Ronaldo upstages Rooney

Carroll struck by missile as Everton's blue day gets worse
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The Independent Online

It was all about a young man with prodigious talent, but it was not Wayne Rooney, the returning former favourite, who made the difference in this FA Cup fifth-round tie but Cristiano Ronaldo. The Portuguese winger laid on the first goal for Quinton Fortune and tapped in the second as Rooney's new club, Manchester United, beat his old one, Everton, 2-0 on the England striker's return to Goodison Park.

It was all about a young man with prodigious talent, but it was not Wayne Rooney, the returning former favourite, who made the difference in this FA Cup fifth-round tie but Cristiano Ronaldo. The Portuguese winger laid on the first goal for Quinton Fortune and tapped in the second as Rooney's new club, Manchester United, beat his old one, Everton, 2-0 on the England striker's return to Goodison Park.

Judas Rooney, as he is now known to unforgiving Evertonians, played well enough back at his old stamping ground under a barrage of boos, but it was the trickery and flowing flourishes of Ronaldo that lifted United above the home side on a difficult playing surface. He ghosted down the right to cross for Fortune to head United in front midway through the first half and he was the first to the rebound after Nigel Martyn could only parry Paul Scholes's deflected free-kick.

Rooney was the centre of attention from all around the ground and drew close personal attention from Joseph Yobo on the pitch. On the one occasion, in the last minute, that he broke free of the shackles he drew yet another fine save from Martyn.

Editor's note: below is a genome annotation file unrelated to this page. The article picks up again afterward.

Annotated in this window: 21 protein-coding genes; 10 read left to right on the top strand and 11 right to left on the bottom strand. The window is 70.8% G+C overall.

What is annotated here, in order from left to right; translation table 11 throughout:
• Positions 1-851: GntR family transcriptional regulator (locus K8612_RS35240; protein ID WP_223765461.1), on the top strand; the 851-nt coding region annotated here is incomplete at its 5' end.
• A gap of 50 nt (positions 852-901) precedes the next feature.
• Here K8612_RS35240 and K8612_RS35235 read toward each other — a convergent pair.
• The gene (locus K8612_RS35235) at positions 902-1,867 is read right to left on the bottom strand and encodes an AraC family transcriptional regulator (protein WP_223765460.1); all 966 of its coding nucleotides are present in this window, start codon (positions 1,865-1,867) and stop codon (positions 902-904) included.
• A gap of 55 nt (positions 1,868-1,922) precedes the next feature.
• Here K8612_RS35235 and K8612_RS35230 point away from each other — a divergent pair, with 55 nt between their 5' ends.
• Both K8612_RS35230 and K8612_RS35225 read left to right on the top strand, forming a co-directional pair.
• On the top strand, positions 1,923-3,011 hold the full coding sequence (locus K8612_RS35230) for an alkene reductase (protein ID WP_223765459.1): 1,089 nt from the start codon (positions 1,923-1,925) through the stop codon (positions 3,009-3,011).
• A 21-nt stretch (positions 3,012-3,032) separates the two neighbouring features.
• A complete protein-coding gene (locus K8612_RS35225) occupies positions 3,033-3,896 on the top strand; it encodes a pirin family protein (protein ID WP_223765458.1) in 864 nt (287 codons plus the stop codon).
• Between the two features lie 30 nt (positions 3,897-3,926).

The fear was that Rooney's temperament might crack in a hostile atmosphere, but he kept his cool, which is more than could be said for a few of the rowdier home fans. United's goalkeeper, Roy Carrooll, was hit on the head during the second half by an object, possibly a coin, that was thrown from behind the goal. Police reported a mobile thrown was among various missiles that were picked up from around the pitch.

The Football Association might be busy investigating that trouble and will have to take a look at yet another controversial collision between Arsenal and Sheffield United. In a 1-1 draw at Highbury, that left Arsenal with an unwanted replay, the source of dispute this time was not one side refusing to return the ball from a throw after a player was injured, or the referee setting up a scoring counterattack. It was, instead, the sort of mêlée, leading to a red card, that often blighted Arsenal matches in the bad old days before Arsène Wenger laid down the law and imposed order.

Dennis Bergkamp was the recipient of the red card nine minutes before half-time - Arsenal's 57th dismissal under Wenger was their first in domestic competition for a year - after he became involved in a pushing match following a challenge by Danny Cullip on Cesc Fabregas left the Arsenal man needing treatment.

But there remains the matter of whose gloved Arsenal hand contributed a cuff around the head during the chaos. The woolly finger has been pointed at Jose Antonio Reyes, who could face FA action.

By contrast, another London club, Brentford, would have welcomed their 2-2 draw and the chance of a replay after the League One side fell 2-0 behind in the 36th minute at Southampton. Henri Camara was presented with two simple finishes, but Isaiah Rankin pulled one back before half-time and Sam Sodje headed the goal that meant the clubs must meet again.

Leicester City, of the Championship, completed an upset by winning 2-1 away to Charlton Athletic courtesy of Dion Dublin's last-minute strike, and another London side, Fulham, went out, beaten at Bolton Wanderers where Kevin Davies scored the only goal.

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